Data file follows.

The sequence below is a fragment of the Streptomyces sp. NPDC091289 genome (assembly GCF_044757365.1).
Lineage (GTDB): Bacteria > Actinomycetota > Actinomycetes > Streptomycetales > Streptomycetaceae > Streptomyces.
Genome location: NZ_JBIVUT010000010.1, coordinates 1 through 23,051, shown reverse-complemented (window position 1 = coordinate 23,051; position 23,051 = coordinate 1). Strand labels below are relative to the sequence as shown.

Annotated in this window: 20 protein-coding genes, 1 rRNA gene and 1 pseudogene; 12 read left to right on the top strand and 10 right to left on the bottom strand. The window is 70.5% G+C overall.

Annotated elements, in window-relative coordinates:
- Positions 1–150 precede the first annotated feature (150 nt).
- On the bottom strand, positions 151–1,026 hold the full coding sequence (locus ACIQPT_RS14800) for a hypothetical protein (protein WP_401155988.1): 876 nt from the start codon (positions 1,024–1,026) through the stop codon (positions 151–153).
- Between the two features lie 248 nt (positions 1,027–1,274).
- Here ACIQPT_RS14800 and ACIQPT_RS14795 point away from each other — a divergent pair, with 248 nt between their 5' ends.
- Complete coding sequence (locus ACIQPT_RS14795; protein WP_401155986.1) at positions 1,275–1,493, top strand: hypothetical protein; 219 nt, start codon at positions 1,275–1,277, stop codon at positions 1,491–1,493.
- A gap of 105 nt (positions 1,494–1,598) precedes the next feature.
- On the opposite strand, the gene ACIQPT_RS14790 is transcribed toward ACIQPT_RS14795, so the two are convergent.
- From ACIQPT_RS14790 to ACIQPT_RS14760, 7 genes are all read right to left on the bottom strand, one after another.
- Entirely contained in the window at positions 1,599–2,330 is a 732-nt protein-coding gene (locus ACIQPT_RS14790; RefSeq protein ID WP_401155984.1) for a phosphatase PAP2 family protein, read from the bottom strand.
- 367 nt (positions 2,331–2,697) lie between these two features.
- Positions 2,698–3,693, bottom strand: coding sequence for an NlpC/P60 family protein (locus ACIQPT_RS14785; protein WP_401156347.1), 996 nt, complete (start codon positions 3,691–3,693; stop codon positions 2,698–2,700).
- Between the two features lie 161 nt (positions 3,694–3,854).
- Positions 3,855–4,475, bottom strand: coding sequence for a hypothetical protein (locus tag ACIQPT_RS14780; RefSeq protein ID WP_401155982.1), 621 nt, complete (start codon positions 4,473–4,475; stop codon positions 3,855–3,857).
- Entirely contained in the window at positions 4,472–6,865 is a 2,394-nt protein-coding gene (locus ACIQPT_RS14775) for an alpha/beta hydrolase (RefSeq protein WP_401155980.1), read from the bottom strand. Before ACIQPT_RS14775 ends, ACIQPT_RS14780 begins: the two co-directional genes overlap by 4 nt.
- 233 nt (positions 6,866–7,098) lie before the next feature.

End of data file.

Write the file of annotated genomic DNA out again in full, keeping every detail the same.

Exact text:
The sequence below is a fragment of the Streptomyces sp. NPDC091289 genome (assembly GCF_044757365.1).
Lineage (GTDB): Bacteria > Actinomycetota > Actinomycetes > Streptomycetales > Streptomycetaceae > Streptomyces.
Genome location: NZ_JBIVUT010000010.1, coordinates 1 through 23,051, shown reverse-complemented (window position 1 = coordinate 23,051; position 23,051 = coordinate 1). Strand labels below are relative to the sequence as shown.

Annotated in this window: 20 protein-coding genes, 1 rRNA gene and 1 pseudogene; 12 read left to right on the top strand and 10 right to left on the bottom strand. The window is 70.5% G+C overall.

Annotated elements, in window-relative coordinates:
- Positions 1–150 precede the first annotated feature (150 nt).
- On the bottom strand, positions 151–1,026 hold the full coding sequence (locus ACIQPT_RS14800) for a hypothetical protein (protein WP_401155988.1): 876 nt from the start codon (positions 1,024–1,026) through the stop codon (positions 151–153).
- Between the two features lie 248 nt (positions 1,027–1,274).
- Here ACIQPT_RS14800 and ACIQPT_RS14795 point away from each other — a divergent pair, with 248 nt between their 5' ends.
- Complete coding sequence (locus ACIQPT_RS14795; protein WP_401155986.1) at positions 1,275–1,493, top strand: hypothetical protein; 219 nt, start codon at positions 1,275–1,277, stop codon at positions 1,491–1,493.
- A gap of 105 nt (positions 1,494–1,598) precedes the next feature.
- On the opposite strand, the gene ACIQPT_RS14790 is transcribed toward ACIQPT_RS14795, so the two are convergent.
- From ACIQPT_RS14790 to ACIQPT_RS14760, 7 genes are all read right to left on the bottom strand, one after another.
- Entirely contained in the window at positions 1,599–2,330 is a 732-nt protein-coding gene (locus ACIQPT_RS14790; RefSeq protein ID WP_401155984.1) for a phosphatase PAP2 family protein, read from the bottom strand.
- 367 nt (positions 2,331–2,697) lie between these two features.
- Positions 2,698–3,693, bottom strand: coding sequence for an NlpC/P60 family protein (locus ACIQPT_RS14785; protein WP_401156347.1), 996 nt, complete (start codon positions 3,691–3,693; stop codon positions 2,698–2,700).
- Between the two features lie 161 nt (positions 3,694–3,854).
- Positions 3,855–4,475, bottom strand: coding sequence for a hypothetical protein (locus tag ACIQPT_RS14780; RefSeq protein ID WP_401155982.1), 621 nt, complete (start codon positions 4,473–4,475; stop codon positions 3,855–3,857).
- Entirely contained in the window at positions 4,472–6,865 is a 2,394-nt protein-coding gene (locus ACIQPT_RS14775) for an alpha/beta hydrolase (RefSeq protein WP_401155980.1), read from the bottom strand. Before ACIQPT_RS14775 ends, ACIQPT_RS14780 begins: the two co-directional genes overlap by 4 nt.
- 233 nt (positions 6,866–7,098) lie before the next feature.